A very peculiarly British take on Roswell visitors. Having been held in utmost secrecy for decades, the aliens are being quietly released into society. A short, balding ‘Mr. Easter’ is freed to integrate into a society where people whilst they have little belief, similarly have little disbelief. Initially Eastern is located in a residential care home for older people, notable for its dietary regime, which ‘promotes defecation’. Captain Trowbridge, a military man with a gap in his past, is the other part of this very Odd Couple.
Norman Spinrad. Entities.
A desperate mission to safeguard the future of humanity has seen ‘uploaded’ human intelligences traverses the unfathomably long distance to a potentially life-supporting planet.
Upon arriving at the destination, the ship’s AI struggles to understand what the attraction of the planet is, and the logic of landing on the inhospitable surface. The ‘meatware’ is then downloaded, and a more human approach to life is resumed.
The story intersperses the ship’s AI musings with the virtual ramblings of philosophers and others from humanity’s past – this latter stream being less successful than the first.
Richard Calder. The Dark.
Slightly shorter than Calder’s recent offerings, set in the same milieu. The hero wielding a huge sword (!) features once again, as he faces the Darkness which is enveloping the country.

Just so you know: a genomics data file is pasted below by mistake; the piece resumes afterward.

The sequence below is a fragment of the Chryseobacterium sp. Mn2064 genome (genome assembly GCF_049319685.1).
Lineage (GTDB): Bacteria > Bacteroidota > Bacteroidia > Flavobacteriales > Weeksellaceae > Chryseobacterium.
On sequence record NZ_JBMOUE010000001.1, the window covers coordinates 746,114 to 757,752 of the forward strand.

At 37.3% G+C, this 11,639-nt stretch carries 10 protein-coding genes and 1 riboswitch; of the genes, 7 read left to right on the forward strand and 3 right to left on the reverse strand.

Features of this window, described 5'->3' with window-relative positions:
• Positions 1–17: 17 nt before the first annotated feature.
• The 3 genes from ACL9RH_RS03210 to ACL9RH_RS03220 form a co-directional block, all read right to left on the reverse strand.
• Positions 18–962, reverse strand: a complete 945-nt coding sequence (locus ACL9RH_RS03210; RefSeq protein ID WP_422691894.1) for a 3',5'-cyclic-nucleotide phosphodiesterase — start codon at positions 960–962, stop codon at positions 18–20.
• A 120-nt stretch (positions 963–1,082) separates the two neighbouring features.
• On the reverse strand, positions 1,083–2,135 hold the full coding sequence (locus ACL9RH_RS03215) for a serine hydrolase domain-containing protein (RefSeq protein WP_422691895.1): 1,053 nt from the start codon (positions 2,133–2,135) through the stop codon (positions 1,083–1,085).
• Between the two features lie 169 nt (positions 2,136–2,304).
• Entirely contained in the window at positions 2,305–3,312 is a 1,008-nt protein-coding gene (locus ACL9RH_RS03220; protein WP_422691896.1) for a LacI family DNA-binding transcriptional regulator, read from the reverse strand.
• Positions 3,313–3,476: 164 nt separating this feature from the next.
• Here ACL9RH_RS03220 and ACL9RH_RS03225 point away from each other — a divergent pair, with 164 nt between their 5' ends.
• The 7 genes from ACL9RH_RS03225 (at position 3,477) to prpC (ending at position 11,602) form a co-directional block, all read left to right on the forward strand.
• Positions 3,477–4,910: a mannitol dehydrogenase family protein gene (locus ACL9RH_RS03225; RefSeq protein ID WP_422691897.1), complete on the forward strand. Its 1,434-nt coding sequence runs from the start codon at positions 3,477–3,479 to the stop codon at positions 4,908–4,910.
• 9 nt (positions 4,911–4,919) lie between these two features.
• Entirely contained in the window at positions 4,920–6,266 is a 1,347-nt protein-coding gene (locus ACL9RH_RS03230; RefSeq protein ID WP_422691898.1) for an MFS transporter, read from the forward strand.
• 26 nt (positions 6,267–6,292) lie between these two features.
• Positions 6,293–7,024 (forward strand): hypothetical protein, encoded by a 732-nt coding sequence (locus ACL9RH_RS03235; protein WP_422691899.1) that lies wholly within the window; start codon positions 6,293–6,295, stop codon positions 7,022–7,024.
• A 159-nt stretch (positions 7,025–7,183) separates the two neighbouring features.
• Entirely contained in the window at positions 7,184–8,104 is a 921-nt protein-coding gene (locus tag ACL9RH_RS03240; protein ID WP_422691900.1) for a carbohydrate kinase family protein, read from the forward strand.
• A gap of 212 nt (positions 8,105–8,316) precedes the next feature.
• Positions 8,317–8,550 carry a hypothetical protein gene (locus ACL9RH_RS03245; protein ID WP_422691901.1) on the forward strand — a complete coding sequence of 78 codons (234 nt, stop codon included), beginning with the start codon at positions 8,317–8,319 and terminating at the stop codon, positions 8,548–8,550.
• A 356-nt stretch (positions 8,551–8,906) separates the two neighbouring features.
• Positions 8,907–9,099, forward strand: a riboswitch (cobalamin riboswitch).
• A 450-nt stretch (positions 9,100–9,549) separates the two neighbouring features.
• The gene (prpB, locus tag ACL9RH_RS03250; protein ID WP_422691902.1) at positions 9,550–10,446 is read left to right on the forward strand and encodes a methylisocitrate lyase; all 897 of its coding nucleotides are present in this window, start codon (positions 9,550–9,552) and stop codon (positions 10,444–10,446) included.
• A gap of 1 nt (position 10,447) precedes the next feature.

Geoffrey A. Landis. Old Tingo’s Penis.
Short short, relating in somewhat Aesopiean tones, the reason behind differentially sized manhoods.
Eric Brown. The Blue Portal (part 2).
Continued from the previous issue. A scientific romance in the style of Wells/Verne etc., in which Cranley Grange is the setting for a mysterious nocturnal glow. Magazine editor Carnegie, his brother, and two authors investigate said activity, and find themselves with a tantalising view through to … another Universe?
They come fact to face with a visitor from the alien world, who is evidently mortally injured. However, with a little medical assistance, the aliens own recuperative powers soon have him ready to continue his fight against oppression. Carnegie follows him into the portal, and, just as the story gets going, it ends.
I was thoroughly enjoying the story and was somewhat taken aback by its ending. Dashed bad show.
- Garry Kilworth remembers Richard Cowper (Ann Pringle, I would imagine, less than happy with the photos from 1979)
- Jayme Lynne Blaschke interviews Bruce Sterling
- Nick Lowe reviews ‘Spider-Man’, ‘The Time Machine’, and ‘Impostor’.
- David Langford’s ‘Ansible Link’
- John Clute reviews Michael Swanwick’s ‘Bones of the Earth’, ‘Redshift’ and Greg Bear’s ‘Vitals’
- Matt Hills reviews Neal Asher’s ‘The Skinner’ and Kim Stanley Robinson’s ‘The Years of Rice and Salt’
- Paul Beardsley reviews audio tapes
- Paul Brazier reviews ‘Reading the Vampire Slayer: An Unofficial Critical Companion to Buffy and Angel’, Paul Di Filippo’s ‘A Mouthful of Tongues’
A good collection of stories, with only Old Tingo’s Penis failing to stand up to inspection.